For the bride-to-be who isn’t all about That Wedding Industry Life, you MUST listen to…Bridechilla

Bridechilla has been a godsend ever since I found out about it from WANT Woman Jennifer Dene (thanks, Jen!). I only wish I had started listening before we got engaged! Aleisha McCormack covers everything from out-of-the-box ceremonies and what happens “When Vendors Go Bad” to overcoming wedding stress and creating your very own “Fuckit Bucket” (you’ll have to listen to learn what that is). Aleisha and her fellow Bridechillas have helped me navigate our upcoming wedding with so much mindfulness, ease, and humor – because being a Bridechilla isn’t about not caring or not having an opinion. It’s not about ditching traditions just because they’re “stereotypical.” Being a Bridechilla about recognizing that your wedding day is about YOU and your partner, and celebrating this new chapter in your life together in a way that is the most meaningful to you two. Whether that includes chair covers or not. Aleisha, totally hitting you up to be on the WANTcast in Season Three. Just a heads up. LISTEN HERE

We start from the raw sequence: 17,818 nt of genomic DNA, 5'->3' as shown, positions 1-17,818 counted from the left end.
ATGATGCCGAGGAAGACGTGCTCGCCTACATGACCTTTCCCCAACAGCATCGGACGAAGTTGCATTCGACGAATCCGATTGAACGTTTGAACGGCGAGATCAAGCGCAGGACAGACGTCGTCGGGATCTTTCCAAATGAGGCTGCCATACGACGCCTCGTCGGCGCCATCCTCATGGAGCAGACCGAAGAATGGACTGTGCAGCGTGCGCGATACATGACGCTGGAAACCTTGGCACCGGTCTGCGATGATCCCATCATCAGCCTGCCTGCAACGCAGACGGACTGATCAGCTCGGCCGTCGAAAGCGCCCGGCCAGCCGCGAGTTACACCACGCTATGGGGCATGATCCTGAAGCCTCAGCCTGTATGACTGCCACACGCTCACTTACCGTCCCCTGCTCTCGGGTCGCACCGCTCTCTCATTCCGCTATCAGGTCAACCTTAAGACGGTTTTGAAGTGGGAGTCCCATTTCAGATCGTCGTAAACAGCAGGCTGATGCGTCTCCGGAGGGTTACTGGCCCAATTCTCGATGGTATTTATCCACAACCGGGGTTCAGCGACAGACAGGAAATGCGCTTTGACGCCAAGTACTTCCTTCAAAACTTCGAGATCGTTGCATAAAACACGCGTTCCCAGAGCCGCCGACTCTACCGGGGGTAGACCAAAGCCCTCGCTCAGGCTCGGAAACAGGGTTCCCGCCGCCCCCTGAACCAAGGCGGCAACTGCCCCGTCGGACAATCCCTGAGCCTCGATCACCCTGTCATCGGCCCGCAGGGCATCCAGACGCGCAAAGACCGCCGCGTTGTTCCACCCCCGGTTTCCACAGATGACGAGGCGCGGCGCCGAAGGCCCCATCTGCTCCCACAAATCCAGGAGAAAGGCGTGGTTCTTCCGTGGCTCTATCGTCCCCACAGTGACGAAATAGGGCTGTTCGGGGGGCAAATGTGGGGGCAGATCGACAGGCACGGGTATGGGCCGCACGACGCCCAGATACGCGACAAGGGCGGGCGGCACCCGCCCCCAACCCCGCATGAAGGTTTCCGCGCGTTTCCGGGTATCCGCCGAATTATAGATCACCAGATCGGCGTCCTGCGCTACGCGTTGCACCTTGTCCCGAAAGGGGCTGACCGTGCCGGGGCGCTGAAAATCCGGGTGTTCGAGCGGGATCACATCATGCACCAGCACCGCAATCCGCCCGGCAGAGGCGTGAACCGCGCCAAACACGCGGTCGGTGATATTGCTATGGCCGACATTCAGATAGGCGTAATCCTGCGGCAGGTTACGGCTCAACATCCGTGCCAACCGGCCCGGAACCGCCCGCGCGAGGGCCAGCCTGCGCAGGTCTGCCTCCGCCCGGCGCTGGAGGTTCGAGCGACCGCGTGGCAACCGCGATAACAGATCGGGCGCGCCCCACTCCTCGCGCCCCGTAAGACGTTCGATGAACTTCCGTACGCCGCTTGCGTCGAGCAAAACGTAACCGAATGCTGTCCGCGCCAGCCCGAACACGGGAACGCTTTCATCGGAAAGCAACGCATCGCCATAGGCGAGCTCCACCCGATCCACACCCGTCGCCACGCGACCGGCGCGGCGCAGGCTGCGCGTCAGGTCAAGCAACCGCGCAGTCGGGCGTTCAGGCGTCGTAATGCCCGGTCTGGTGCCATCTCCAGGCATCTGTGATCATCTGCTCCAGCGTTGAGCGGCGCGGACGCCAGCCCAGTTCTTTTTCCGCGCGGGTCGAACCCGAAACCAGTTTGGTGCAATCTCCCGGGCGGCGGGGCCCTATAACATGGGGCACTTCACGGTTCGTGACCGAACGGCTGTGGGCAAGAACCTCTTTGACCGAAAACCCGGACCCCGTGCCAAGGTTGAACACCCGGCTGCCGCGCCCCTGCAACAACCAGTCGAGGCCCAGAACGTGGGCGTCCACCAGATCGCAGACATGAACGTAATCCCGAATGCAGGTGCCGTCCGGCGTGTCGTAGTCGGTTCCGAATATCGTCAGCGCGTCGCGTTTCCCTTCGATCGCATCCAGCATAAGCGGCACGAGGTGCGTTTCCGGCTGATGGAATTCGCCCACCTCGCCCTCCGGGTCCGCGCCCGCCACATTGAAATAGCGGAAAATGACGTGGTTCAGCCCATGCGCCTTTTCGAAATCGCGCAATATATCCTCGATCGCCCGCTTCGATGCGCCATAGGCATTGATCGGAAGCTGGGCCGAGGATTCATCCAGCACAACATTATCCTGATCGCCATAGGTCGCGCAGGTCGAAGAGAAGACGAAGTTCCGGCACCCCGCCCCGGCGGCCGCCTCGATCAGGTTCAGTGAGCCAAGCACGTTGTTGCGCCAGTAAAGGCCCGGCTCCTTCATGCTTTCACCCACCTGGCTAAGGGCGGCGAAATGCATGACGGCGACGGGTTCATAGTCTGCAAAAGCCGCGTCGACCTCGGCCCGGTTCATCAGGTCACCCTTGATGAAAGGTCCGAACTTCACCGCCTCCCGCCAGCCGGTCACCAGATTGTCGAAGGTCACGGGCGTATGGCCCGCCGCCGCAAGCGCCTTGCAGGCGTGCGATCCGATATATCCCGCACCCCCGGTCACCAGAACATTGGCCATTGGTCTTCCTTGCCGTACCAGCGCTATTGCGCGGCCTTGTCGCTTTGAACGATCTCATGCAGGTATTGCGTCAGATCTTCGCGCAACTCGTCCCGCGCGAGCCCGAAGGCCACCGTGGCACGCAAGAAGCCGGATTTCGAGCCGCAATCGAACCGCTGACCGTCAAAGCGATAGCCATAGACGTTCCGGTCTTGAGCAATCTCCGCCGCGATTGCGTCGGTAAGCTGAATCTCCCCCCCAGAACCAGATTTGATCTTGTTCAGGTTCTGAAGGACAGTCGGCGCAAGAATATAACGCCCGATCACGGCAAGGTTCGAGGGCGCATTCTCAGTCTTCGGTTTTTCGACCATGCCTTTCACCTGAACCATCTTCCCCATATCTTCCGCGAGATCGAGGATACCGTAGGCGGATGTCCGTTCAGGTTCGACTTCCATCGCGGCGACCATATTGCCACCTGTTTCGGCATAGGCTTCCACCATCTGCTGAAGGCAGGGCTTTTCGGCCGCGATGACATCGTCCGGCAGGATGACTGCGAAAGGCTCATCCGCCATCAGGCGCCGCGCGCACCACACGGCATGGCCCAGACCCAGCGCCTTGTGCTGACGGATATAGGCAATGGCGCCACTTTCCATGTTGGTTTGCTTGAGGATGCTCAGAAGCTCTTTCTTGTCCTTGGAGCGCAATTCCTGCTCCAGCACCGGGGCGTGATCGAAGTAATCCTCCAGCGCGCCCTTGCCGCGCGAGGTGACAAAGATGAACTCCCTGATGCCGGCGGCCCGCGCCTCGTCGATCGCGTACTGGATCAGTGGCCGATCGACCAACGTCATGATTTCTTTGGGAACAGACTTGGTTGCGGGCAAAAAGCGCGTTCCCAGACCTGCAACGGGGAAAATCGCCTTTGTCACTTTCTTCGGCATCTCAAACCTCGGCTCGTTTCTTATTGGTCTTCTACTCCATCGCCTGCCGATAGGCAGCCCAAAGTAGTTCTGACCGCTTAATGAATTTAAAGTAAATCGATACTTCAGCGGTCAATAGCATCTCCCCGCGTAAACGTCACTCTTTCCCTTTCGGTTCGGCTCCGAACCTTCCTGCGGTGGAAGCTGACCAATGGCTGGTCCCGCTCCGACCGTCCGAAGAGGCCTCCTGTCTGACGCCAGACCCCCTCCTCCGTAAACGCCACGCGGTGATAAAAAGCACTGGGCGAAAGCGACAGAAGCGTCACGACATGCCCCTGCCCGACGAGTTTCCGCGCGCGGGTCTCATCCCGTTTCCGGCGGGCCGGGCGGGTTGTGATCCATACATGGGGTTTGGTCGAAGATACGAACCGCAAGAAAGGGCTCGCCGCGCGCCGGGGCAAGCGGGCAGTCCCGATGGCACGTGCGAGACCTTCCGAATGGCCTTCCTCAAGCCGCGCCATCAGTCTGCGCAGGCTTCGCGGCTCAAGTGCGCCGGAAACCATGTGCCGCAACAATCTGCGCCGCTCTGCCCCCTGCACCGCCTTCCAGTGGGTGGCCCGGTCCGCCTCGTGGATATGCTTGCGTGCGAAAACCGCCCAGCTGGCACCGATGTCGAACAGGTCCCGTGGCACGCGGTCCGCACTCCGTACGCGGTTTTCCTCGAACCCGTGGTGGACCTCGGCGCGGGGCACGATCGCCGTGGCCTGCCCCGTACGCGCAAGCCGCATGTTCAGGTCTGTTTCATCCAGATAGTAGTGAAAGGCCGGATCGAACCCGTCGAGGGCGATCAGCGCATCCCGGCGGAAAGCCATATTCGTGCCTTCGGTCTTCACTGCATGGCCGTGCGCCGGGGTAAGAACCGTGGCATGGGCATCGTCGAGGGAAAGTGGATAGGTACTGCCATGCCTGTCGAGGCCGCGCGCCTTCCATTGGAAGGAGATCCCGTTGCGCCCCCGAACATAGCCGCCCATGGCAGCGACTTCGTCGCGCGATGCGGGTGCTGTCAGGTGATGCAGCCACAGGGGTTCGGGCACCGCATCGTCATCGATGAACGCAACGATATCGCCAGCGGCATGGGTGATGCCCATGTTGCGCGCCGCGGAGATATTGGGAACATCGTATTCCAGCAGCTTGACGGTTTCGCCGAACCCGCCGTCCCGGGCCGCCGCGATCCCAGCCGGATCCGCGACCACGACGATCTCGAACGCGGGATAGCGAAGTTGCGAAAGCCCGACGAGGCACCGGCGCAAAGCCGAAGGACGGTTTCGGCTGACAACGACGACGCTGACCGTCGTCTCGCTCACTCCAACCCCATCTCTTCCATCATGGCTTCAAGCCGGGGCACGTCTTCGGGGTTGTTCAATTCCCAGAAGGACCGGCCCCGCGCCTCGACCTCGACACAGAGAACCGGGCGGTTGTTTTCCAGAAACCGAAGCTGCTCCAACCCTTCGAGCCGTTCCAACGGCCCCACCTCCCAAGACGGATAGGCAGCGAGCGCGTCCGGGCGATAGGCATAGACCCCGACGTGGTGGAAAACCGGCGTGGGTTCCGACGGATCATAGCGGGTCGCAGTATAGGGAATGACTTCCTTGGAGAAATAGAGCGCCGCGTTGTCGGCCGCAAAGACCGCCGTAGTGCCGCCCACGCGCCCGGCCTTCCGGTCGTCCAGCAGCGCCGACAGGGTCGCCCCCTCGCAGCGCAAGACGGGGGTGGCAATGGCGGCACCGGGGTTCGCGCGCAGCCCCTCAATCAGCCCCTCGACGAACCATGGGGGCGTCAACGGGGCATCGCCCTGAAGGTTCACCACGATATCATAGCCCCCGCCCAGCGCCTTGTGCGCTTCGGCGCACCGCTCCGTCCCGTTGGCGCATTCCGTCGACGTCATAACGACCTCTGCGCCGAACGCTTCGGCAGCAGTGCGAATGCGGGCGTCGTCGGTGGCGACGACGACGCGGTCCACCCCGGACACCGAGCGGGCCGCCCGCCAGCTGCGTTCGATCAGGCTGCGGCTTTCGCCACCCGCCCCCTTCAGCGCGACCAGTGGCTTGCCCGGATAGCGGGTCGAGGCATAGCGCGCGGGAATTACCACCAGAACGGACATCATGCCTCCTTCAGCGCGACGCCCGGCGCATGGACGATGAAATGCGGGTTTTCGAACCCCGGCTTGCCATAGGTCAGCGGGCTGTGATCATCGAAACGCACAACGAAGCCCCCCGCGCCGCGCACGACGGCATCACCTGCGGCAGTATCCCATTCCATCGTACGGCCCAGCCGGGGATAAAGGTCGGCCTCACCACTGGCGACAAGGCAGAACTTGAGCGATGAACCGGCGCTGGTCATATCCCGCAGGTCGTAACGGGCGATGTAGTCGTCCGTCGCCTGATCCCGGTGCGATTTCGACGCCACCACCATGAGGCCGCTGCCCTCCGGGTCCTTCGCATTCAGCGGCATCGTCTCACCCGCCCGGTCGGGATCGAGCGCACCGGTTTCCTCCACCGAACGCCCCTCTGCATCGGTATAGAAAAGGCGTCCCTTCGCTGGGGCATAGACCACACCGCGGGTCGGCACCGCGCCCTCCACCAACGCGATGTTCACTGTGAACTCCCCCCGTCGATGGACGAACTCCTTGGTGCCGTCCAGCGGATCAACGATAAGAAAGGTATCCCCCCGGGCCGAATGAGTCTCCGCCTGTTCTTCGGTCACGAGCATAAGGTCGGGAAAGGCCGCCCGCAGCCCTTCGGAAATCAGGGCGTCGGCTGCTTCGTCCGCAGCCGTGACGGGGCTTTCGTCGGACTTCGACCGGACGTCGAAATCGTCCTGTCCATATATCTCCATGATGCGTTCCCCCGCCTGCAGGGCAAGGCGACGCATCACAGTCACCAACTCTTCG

For the activist who also loves pop culture, try…Tamarindo Podcast